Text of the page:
Dietary sodium

Dietary sodium intake correlates with systolic and diastolic blood pressure and risk for cardiovascular morbidity and mortality.

Reduced dietary sodium can lower blood pressure, increases sympathetic nerve activity, decreases insulin sensitivity, activates renin angiotensin system, and stimulates aldosterone secretion(Graundal NA, Aldeman MH).

Reductions in sodium intake have been associated with lower rates of hypertension, myocardial infarction, stroke, and cardiovascular mortality.

Increased dietary sodium is associated with high blood pressure.

The International Study of sodium, potassium, and blood pressure study and enrolled more than 10,000 patients and showed that salt intake and blood pressure are directly correlated.

Randomized controlled trials comparing different sodium intake involved patients with CHF: 1840 mg/d vs 2760 mg/d revealed decreased sodium intake associated with increased mortality and hospitalization (Cohen HW).

A meta-analysis of 28 randomized controlled trials of salt reduction and blood pressure changes show that salt reduction led to roughly 25% reduction in stokes in cardiovascular mortality.

An increase in dietary sodium intake is linked to increased all-cause and cardiovascular mortality.

Sodium intake suppresses renin, which in turn results in the reduction of angiotensinII and aldosterone production, yielding a net vasodilatory effect and natriuretic effect: preventing excessive blood pressure.

It is postulated that insult, sensitive individuals the reading, angiotensin aldosterone system develops a higher setpoint at which it is suppressed,so that a height intake in these patients result in the net increase in plasma volume and peripheral vascular resistance raising blood pressure.

Severe sodium restriction may be harmful in patients with CHF (Jessup M).

Relationship between sodium consumption and clinical outcomes is variable.

More than three quarters of sodium in the United States diet is added during food processing.

In most developed countries, 80% of consumed salt comes from industry-prepared food, 5% come from natural salt, 15% comes from salt added during cooking or eating.

Dietary sodium intake averages approximately 3400 mg per day in US adults.

Sodium dietary guidelines are recommended for less than 2300 mg per day of sodium for those individuals older than two years and less then 1500 mg per day for certain high-risk groups including African-Americans, hypertensive patients, patients with diabetes, patients with chronic kidney disease, and in patients older than 50 years (USDA).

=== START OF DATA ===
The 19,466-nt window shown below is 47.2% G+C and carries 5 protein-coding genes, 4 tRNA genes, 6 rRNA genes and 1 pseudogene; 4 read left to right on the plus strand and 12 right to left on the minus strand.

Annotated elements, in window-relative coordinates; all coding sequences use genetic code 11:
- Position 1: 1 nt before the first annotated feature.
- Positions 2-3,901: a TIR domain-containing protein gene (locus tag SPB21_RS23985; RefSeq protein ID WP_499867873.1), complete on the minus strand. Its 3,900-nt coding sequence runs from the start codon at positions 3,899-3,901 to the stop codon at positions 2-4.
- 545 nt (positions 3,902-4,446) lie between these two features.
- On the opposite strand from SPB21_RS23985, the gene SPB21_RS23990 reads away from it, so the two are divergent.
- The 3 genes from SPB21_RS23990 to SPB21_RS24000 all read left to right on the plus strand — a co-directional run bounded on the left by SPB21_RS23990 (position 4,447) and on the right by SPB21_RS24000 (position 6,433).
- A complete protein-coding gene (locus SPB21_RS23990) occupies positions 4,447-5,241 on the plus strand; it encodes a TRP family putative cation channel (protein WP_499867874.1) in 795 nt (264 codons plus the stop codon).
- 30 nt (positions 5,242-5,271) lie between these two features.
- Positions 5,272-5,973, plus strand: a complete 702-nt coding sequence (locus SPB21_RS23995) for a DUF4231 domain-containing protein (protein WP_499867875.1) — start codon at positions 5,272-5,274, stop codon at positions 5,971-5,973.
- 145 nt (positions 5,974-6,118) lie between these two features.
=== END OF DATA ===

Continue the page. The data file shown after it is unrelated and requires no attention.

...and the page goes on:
More than 90% of US adults consume more than 2300 mg of sodium per day.

Among high-risk subgroups of adults more than 98% consume more than 1500 mg of sodium per day.

Links exist between dietary sodium to high blood pressure, stroke, and cardiovascular disease, however effects on blood pressure cannot always be separated from the effects of total dietary modification and effects of other electrolytes.

Very low sodium intake may be related to adverse affects on lipids, insulin resistance, renin-aldosterone levels and may increase the risk of cardiovascular disease and stroke.

Salt reduction below 6 gm/d activates the salt conserving hormonal system, renin and aldosterone, the stress hormones adrenalin and noradrenalin, and increases fatty substances, cholesterol and triglyceride, in the blood.Finally, recent observations in general populations indicate that a low salt intake is associated with increased mortality.

Sodium intake has not declined since 1999.

Excess sodium intake is prevalent in all demographic and chronic disease groups.

Adherence to US Department of agriculture guidelines is less than 10% in all high-risk subgroups.

Total caloric intake is the strongest predictor of sodium intake.

People who habitually consume more sodium find that foods tasted less salty than those who consumed less sodium.

Most adults of middle age and older with high baseline sodium intake experience blood pressure lowering during a very low sodium, high potassium, and high calcium diet, versus a very high sodium diet.

Blood pressure response to sodium intake may be more of a spectrum than a binary threshold with the vast majority of middle age and older adults with high baseline sodium intake experiencing blood pressure lowering during a very low sodium, high potassium and high calcium diet versus high sodium diet independent of hypertension, status and antihypertensive medication use.

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